The Spurs headed back to Denver for Game 5, and in a tied series that is usually do-or-die time, especially considering the winner has gone on to win the series 83% of the time. Unfortunately, for the second game in a row the Spurs failed to show up against the Nuggets and got blown out from the time the score was 11-11 and on. It was nowhere near as friendly was the final score of 108-90 would indicate.
LaMarcus Aldridge and DeMar DeRozan had 17 points apiece, and Jamal Murray led seven Nuggets in double figures with 23 points.
- The Nuggets opened the game still hot from three, hitting 5-12 in the first quarter with good ball movement and taking advantage of the Spurs double-teams on Nikola Jokic. The Spurs lost the first quarter for the first time this series 19-26, with perhaps their only saving grace being good defense in the lanes and getting 7 points off 6 Nuggets turnovers.
- This is more a general observation than based on anything specific, but in recent seasons the NBA has attempted to make a point that offensive players “creating” contact will not be considered defensive fouls. Well, it’s probably safe to say that concept has never taken hold. A defender can be backpedaling with his arms straight in the air, and all the offensive player has to do is lean into the defender’s gut to get a call. If this is going to be a legal foul, fine, but the NBA needs to redefine “creating contact” or back away from that idea all together.
- DeRozan had to accept early that he wasn’t getting any calls tonight. That’s not too surprising considering he’s coming off a game in which he was ejected for chucking the ball in the general direction of an official. It was also noticeable that every time he looked to the officials for a call (even without vocally complaining), he just got a glare back from Mike Callahan. (He ultimately got 5 free throws on the night, but they all came in extended garbage time.)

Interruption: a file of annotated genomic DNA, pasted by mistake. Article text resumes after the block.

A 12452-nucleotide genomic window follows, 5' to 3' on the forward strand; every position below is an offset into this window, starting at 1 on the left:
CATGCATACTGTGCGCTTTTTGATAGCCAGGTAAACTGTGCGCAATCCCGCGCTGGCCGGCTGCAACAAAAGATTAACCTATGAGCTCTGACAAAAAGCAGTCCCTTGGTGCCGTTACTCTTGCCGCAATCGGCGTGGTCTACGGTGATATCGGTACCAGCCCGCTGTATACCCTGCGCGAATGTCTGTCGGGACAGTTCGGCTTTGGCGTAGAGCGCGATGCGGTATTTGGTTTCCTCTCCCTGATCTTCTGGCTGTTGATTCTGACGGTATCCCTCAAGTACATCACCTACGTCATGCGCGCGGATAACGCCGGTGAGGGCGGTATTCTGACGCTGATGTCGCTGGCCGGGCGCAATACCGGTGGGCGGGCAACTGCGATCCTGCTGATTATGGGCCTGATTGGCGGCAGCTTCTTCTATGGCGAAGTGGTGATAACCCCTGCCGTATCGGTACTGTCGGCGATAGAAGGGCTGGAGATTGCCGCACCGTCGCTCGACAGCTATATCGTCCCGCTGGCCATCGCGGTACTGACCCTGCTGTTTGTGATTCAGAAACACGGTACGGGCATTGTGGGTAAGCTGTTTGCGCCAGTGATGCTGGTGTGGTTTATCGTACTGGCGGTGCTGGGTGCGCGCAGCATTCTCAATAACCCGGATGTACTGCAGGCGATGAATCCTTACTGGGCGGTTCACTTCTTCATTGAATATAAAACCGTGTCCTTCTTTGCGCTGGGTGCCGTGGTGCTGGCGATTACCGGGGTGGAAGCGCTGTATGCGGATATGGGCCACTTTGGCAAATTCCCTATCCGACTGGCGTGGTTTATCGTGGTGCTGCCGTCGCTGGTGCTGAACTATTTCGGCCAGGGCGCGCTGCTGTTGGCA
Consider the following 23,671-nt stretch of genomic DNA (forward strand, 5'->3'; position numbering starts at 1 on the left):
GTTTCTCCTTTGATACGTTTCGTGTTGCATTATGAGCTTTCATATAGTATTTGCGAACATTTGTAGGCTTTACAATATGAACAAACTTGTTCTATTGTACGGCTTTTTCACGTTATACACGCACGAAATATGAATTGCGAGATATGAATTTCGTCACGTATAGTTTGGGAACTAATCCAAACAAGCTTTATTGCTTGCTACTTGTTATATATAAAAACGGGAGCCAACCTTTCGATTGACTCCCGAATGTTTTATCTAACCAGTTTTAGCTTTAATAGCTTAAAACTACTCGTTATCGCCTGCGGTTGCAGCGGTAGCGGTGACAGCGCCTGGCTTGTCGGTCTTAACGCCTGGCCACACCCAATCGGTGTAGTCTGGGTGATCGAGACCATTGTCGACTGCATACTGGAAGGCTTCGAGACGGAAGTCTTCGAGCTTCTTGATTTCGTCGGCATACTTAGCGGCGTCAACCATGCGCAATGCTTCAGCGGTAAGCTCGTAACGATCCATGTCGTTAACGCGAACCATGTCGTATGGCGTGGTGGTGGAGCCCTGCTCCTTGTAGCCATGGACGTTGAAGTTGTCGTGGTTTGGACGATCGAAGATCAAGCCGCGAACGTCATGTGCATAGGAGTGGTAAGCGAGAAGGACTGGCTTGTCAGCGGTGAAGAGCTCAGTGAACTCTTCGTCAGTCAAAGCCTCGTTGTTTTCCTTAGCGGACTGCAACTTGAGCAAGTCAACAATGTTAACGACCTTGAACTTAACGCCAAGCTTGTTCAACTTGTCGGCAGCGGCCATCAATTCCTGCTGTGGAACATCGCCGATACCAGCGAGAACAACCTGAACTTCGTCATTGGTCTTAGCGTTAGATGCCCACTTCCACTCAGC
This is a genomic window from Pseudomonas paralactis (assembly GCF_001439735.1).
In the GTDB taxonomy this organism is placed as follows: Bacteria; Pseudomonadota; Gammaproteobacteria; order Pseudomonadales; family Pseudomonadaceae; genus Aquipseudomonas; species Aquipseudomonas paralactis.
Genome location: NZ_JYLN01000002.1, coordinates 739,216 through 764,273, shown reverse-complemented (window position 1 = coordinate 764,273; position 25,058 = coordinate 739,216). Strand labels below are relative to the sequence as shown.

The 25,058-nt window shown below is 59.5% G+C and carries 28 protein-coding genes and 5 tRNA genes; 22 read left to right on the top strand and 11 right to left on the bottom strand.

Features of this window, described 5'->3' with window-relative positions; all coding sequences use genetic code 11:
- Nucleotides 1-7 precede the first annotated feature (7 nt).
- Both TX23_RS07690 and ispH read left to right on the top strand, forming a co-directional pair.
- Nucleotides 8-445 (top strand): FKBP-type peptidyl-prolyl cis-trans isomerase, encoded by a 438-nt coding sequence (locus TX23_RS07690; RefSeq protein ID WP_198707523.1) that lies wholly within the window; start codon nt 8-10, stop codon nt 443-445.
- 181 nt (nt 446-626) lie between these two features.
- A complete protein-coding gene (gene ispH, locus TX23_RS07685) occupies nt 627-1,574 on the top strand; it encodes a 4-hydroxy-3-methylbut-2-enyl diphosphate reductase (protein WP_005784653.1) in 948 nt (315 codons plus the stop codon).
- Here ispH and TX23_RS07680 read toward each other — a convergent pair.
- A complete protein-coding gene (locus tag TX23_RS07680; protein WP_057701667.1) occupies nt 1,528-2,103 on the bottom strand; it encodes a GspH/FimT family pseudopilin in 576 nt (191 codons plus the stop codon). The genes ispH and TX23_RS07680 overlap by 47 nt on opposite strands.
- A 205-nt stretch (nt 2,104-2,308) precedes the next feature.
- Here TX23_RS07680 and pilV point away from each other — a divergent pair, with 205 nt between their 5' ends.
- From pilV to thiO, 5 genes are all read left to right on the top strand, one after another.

- Jakob Poeltl and Marco Belinelli gave the Spurs a little life with some aggressive play early in the second quarter, but the Nuggets offense remained red-hot while foul trouble (particularly to Derrick White) sucked even more life from the Spurs. It felt like a minor miracle that they were only down by 11 at the half.
- While the optimist in me tried to say at the halftime that the Spurs couldn’t get much worse, and the Nuggets couldn’t get much better as a means of finding a way back in, but I was wrong. The Nuggets opened the third quarter on a 12-2 run, taking the lead beyond 20 points and out of range of the Spurs’ largest comeback of the season (19). The Spurs got down by as much as 27 before fighting back a bit late in the third with a 12-2 run of their own, but Jokic hit a couple of threes inside the final minute to keep them from getting any closer.
- Did anyone actually show up for this game? It’s hard to say. Maybe Poeltl? He played his tail off like he always does, posting a nice line of 12 points on 6-7 shooting, 7 rebounds and 4 assists. In fact, he was the only starter who didn’t have a box score +/- in the -20’s before garbage time with “only” -9. He also played his usual good defense on Jokic, who was held to 16 points (although in fairness he didn’t have to score for his team tonight). Overall it was a very nice game from Poeltl, but he had no help, and it’s one of those times where it’s not a good thing that he was the MVP on the night.
- To borrow a point from our very own Jesus Gomez, these playoffs are making Rudy Gay more and more affordable this summer. Since Game 1 he has completely disappeared, and tonight was no different with just 6 points on 3-9 attempts. I love Rudy and want the Spurs to re-sign him, but this has probably been his worst stretch with them when healthy (assuming they aren’t hiding something from us).
For the Nuggets fans’ perspective, visit Denver Stiffs.
The series returns to San Antonio for Game 6 on Thursday. Tip-off time is still TBD.